night. The canal officials at Gatun
report no damage to the canal. As in
the previous case, residents were much
alarmed over the tremors, many of
them seeking safety in the streets.
TARIFF LAW FOUND
FOREIGN TREATIES INVOLVED
INDEX CF TODAY NEWS
Deficit May Take Place of Sur
plus, as Consequence.
SNOBBERY CHARGE IGNORED
Daniels, However, to Look Into Gam
bling Aboard Vessels.
WASHINGTON, . Oct 4. Declaring
that a naval officer's social relations
"are a matter for personal determina
tion," Secretary Daniels let It be known
today that he did not expect to invest!.
gate published allegations by Arthur
Middleton, of. Washington, a former
Navy paymaster, that caste and snob
bery prevailed in the American Navy.
The Secretary is investigating, how
ever, Middleton s charge that he had
observed, drinking and gambling aboard
the cruiser Denver and the gunboat
Yorktown. The former paymaster, who
was at the Navy Department today In
response to- a letter from the Secre
tary asking for an explanation of his
allegations, confined himself to general
statements without details. He will be
questioned further later.
COURT ACTION CERTAIN
Granting of 5 Per Cent Rebate on
Goods In American Bottoms
May Force Reduction to
WHEAT MARKET SLUMPS
Signing of Tariff Bill ' Blamed by
Farmers at Walla Walls.
WALLA WALLA, Wash., Oct. 4.
(Special.) Instead of an expected
slight advance In wheat prices today.
which would have caused a heavy un
loading of holdings, the market took a
slump and there was nothing doing.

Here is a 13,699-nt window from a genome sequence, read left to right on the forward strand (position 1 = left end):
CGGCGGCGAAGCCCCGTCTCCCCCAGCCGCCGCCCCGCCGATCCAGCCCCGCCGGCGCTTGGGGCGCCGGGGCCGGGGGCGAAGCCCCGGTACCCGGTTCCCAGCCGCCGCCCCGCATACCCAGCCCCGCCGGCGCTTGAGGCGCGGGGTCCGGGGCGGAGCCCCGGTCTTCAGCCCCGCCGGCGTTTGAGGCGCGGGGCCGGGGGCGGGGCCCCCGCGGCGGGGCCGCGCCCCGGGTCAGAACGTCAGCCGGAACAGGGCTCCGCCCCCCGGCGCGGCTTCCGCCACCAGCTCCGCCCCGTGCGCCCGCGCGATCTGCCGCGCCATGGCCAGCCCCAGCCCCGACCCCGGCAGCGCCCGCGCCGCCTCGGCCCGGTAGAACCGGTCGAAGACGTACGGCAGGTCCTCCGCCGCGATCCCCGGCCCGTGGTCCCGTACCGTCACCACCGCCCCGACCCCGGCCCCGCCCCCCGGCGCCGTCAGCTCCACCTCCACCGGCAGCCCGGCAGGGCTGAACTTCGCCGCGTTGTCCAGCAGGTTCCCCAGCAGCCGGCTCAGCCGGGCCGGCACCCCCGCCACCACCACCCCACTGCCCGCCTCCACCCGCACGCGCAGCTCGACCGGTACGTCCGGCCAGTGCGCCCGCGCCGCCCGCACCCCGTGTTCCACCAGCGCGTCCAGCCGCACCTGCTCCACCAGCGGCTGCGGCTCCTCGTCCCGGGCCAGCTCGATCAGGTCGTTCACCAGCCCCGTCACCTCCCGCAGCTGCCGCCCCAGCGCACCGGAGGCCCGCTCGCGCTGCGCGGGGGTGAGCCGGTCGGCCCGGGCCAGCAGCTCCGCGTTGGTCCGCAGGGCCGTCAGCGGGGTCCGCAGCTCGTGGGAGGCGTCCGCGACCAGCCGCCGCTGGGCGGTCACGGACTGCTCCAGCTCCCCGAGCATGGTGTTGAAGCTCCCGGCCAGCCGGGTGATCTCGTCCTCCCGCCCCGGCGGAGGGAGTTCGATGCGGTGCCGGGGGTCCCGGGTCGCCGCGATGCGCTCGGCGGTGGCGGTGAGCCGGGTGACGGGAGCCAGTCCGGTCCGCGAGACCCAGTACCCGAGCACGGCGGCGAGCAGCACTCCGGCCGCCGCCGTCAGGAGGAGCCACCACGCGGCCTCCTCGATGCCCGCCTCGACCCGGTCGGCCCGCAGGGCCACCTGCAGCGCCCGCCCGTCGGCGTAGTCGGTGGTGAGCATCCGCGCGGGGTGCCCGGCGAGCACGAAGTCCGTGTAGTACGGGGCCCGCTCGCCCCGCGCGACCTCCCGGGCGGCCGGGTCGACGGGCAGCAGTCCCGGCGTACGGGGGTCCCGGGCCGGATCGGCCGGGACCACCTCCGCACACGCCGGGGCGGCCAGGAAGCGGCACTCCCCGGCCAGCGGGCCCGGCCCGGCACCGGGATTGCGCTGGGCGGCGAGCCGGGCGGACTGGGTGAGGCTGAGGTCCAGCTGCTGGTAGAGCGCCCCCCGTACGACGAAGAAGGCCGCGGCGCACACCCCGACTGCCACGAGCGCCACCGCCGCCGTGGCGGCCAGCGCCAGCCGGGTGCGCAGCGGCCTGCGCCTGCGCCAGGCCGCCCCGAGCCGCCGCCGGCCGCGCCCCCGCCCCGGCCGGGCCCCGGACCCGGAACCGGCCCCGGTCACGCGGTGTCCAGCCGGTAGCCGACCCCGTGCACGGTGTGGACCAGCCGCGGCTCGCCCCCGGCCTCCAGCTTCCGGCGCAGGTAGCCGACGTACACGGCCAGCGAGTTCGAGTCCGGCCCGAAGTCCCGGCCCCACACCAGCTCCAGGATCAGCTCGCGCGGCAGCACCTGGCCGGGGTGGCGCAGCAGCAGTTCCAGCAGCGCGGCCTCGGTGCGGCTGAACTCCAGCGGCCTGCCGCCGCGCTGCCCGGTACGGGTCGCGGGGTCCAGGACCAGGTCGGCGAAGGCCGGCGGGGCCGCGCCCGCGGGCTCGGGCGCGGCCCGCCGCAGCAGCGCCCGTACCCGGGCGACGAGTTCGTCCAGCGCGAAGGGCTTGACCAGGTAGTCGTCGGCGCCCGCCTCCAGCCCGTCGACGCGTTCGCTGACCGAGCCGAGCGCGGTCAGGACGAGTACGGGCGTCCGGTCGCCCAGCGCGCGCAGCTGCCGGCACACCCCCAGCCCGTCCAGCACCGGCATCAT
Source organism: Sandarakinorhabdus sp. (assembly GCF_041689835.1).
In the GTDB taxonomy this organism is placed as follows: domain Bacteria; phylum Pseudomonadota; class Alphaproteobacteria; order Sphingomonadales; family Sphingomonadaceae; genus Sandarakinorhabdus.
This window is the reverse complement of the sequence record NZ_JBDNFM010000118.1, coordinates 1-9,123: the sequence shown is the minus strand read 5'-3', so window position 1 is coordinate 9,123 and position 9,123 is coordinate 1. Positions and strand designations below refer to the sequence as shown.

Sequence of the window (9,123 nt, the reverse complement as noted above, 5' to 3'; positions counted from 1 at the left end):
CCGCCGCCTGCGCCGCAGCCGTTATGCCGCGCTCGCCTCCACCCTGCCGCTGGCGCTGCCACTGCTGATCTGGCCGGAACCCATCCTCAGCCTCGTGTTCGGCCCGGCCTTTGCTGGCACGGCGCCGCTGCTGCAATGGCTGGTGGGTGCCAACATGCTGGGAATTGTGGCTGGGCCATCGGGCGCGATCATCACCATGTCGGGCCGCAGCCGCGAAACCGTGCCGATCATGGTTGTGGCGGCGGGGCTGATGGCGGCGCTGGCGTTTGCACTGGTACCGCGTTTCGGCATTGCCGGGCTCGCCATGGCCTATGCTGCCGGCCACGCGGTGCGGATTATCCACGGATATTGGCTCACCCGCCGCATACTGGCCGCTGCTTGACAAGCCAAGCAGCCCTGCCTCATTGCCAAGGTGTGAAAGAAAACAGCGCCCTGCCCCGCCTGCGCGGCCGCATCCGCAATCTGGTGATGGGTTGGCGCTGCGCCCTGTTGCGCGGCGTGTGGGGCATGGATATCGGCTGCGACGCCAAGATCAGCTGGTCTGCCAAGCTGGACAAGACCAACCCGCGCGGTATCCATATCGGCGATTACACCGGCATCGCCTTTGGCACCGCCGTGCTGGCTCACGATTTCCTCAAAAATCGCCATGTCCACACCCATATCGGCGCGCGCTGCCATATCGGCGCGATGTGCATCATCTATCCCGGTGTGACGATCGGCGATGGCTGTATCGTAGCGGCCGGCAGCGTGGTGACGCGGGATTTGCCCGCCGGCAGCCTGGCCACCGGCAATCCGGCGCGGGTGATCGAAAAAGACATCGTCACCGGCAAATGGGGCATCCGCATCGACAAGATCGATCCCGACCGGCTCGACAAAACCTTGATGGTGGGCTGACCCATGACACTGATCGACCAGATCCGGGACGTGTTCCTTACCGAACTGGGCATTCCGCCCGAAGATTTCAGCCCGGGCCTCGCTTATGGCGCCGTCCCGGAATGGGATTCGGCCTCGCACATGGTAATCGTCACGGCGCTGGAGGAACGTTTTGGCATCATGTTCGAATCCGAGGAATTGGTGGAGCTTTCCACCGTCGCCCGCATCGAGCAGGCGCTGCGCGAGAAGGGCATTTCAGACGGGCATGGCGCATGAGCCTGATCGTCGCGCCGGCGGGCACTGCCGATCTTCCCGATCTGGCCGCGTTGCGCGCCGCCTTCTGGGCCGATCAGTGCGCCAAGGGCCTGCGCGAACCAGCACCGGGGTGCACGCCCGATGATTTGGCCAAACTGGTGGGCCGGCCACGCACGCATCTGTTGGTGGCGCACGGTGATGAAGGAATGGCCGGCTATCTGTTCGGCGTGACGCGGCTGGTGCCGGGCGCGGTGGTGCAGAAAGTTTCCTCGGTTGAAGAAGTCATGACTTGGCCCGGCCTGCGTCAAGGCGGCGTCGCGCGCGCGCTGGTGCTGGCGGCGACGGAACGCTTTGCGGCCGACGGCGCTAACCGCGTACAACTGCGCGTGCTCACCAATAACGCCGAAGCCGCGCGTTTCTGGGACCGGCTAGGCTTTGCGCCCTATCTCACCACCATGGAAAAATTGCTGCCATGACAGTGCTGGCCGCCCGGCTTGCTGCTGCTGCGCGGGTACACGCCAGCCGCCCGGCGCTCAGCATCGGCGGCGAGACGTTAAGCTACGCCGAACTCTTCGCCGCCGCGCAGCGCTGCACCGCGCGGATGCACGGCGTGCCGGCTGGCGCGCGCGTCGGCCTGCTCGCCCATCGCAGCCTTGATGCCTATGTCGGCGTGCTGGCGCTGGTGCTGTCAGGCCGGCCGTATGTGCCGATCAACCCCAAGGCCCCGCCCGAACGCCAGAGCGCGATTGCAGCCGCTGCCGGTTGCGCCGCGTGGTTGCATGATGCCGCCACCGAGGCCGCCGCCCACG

Some of the dealers refused to give
prices and would not buy, while others
gave prices, but did not purchase. The
farmers and dealers blame the sign
ing of the tariff bill for the slump, as
the duty has been removed from wheat.
Club wheat was quoted at around 68
and 70 cents and bluestem at SO cents.
The prices are the lowest In years.
Few of the large lots of grain have
been disposed of. Early in the week
there were a few sales, but of small
'ARTNERS DISAGREE, SUE
Allen, Charging Conspiracy, Wants
Court to Order Aconnting.
F. J. Allen filed suit yesterday in the
Circuit Court against Donald H. Smith,
asking for a dissolution of the partner
ship existing between the men and for
an accounting. Allen alleges that
Smith, in conspiracy with T. C. Allison,
has collected commissions aggregating
1943.75 for real estate transactions, but
has accounted to him for only $56.25.
The two men formed- a partnership
last December and since that time have
ngaged in the general business chance
and real estate business, Allen charges
his complaint. In addition to the
commissions of 1943.75 Allen says he
has reason to believe that other com
missions have been collected by Smith
and that Allen is entitled to one-half
WASHINGTON Oct. 4. Officials of
the Treasury Department . want . to
know what Congress actually meant by
that provision of the new tariff law
allowing a 5 per cent reduction of du
ties on goods Imported In American
ships, with the condition that the dif
ferential should not be construed to
abrogate or impair any existing treaty
between the United States and a for
Literally Interpreted it is declared
the provision would give a 5 per cent
decrease to goods in American bottoms
and automatically grant the same priv.
liege to the same ships of the many
nations whose treaties with the United
States guarantee no discrimination be
tween their vessels and those of
Deficit Would Be Created.
iiiis construction, which would be a
horizontal reduction of 5 per cent in
the tariff for importations from most
of the great countries of the world.
involves probably 110,000,000 in rev
enue for the Government, creating a
deficit instead - of a surplus in -the
Treasury, as has been estimated by
the tariff framers. .
The question undoubtedly will be re